RGAs are all over ebay, you can find Inficon transpectors all the time. I picked up another Dycor Dymaxion 200M (200AMU with MCP) for less than $200 if I remember. Stuck it on my SEM to check it out and it works fine.

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Re: Using an RGA to detect fusion

Post by Dan Knapp » Mon Oct 31, 2016 11:47 am

Did Doug post data on this finding? The usual RGA can't resolve T from HD.

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Richard Hull
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Re: Using an RGA to detect fusion

Post by Richard Hull » Mon Oct 31, 2016 6:37 pm

Stock RGA's will not detect T in an average amateur fusor which never reaches 250,000 T/sec. However, a properly operated and reduced pressure RGA fitted with an additional, optional, electron multiplier and a fusor operating far in excess of 2 million T/sec, might, just might, see T.

Based on the gas pressure and number of gas molecules in an operating fusor, the T produced is such a tiny fraction of the whole that the average RGA stands no chance of detection. We have done all the calculations in past posts here.

The average yahoo with an average fusor and the finest RGA available will never see T.

Richard Hull
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Fusion is the energy of the future....and it always will be
Retired now...Doing only what I want and not what I should...every day is a saturday.

Sarvesh Sadana
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Re: Using an RGA to detect fusion

Post by Sarvesh Sadana » Tue Nov 01, 2016 12:14 am

What about He3? Since helium is noble, would a stock RGA detect its accumulation in the chamber?

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Re: Using an RGA to detect fusion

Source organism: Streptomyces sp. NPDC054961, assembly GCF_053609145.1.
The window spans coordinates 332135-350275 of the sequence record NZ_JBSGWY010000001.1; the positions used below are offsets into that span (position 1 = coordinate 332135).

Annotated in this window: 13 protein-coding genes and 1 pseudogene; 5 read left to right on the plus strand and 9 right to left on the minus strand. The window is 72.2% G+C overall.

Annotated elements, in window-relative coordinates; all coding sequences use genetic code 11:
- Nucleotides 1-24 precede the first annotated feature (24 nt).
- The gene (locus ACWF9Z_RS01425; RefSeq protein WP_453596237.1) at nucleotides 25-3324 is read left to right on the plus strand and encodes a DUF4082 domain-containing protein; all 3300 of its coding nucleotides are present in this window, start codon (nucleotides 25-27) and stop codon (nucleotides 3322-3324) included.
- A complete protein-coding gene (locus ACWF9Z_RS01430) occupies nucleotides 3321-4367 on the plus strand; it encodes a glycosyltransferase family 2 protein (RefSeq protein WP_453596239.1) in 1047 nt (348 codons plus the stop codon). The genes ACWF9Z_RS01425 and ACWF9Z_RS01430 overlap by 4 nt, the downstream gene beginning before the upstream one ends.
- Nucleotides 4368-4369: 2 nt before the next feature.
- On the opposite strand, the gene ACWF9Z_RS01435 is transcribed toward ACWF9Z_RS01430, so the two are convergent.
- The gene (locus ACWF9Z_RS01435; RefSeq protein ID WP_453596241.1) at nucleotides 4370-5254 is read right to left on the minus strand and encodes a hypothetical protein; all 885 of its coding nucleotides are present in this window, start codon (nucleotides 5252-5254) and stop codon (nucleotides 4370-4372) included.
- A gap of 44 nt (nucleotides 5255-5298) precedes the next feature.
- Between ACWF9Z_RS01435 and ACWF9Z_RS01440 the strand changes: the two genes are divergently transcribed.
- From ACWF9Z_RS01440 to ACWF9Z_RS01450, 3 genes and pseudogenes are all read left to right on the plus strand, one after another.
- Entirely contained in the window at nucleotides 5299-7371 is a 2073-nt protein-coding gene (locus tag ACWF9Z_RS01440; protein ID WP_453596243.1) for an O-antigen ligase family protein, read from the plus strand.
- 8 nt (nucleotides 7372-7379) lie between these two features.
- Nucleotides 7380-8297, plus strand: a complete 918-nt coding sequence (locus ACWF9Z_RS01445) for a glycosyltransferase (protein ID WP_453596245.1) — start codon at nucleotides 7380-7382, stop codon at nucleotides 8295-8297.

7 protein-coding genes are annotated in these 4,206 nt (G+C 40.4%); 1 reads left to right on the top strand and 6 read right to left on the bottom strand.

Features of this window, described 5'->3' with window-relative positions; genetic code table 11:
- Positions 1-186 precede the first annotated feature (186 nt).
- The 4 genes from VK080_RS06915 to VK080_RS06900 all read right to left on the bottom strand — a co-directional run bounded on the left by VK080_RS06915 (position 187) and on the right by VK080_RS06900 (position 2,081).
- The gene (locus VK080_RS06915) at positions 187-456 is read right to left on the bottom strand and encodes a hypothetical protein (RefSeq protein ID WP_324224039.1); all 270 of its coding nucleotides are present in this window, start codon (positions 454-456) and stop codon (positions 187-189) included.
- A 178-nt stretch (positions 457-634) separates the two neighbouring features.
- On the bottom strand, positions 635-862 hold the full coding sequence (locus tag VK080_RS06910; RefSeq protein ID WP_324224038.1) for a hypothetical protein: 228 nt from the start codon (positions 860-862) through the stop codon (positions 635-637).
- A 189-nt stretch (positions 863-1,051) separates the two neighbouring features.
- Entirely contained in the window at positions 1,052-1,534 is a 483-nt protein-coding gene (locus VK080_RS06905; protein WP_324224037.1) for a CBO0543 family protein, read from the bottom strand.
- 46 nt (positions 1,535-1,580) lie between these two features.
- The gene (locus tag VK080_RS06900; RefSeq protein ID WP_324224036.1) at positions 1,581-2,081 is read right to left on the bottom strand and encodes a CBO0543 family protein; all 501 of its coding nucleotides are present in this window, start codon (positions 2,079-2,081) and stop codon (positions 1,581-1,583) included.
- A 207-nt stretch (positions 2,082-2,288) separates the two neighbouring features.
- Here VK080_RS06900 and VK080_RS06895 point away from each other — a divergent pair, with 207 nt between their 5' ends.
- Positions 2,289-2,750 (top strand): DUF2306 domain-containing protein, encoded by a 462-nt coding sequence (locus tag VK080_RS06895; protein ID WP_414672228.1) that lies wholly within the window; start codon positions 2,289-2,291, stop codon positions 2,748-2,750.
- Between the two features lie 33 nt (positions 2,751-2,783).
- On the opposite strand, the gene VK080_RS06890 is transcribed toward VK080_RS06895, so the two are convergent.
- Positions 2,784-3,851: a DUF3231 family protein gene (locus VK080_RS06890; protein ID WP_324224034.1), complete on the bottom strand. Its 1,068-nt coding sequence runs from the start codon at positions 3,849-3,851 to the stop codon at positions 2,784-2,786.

Post by Dan Knapp » Tue Nov 01, 2016 8:20 pm

He3 is detectable with an RGA but suffers the same problem as detecting tritium in the presence of a large background of deuterium and water, which will produce a mass 3 HD molecular ion (unresolvable from T and He3 by the usual RGA analyzer). Detecting the TT molecular ion (mass 6) would be statistically highly improbable given the extremely low level of tritium compared to the high background pressure of deuterium in a fusor. The best chance of seeing tritium in a fusor would likely be as the DT molecular ion at mass 5 where there would be fewer interferences.
Another problem with quadrupole RGA's not mentioned here so far is the so called "zero blast" where neutrals going straight through the analyzer obscure the low mass region. MKS/Granville Phillips touts their ion trap-based Vacuum Quality Monitor as the solution to this problem for observing the low mass ions. The best shot at observing tritium as a fusion product could be by observing DT with the VQM. Unfortunately, the VQM is a relatively new product, and there are few of them on the surplus market as yet.
To summarize, tritium detection by mass spectrometry is not normally used as a diagnostic for fusion even in big time experiments. Ian Hutchinson, author of the definitive text on plasma diagnostics in fusion research, doesn't even mention it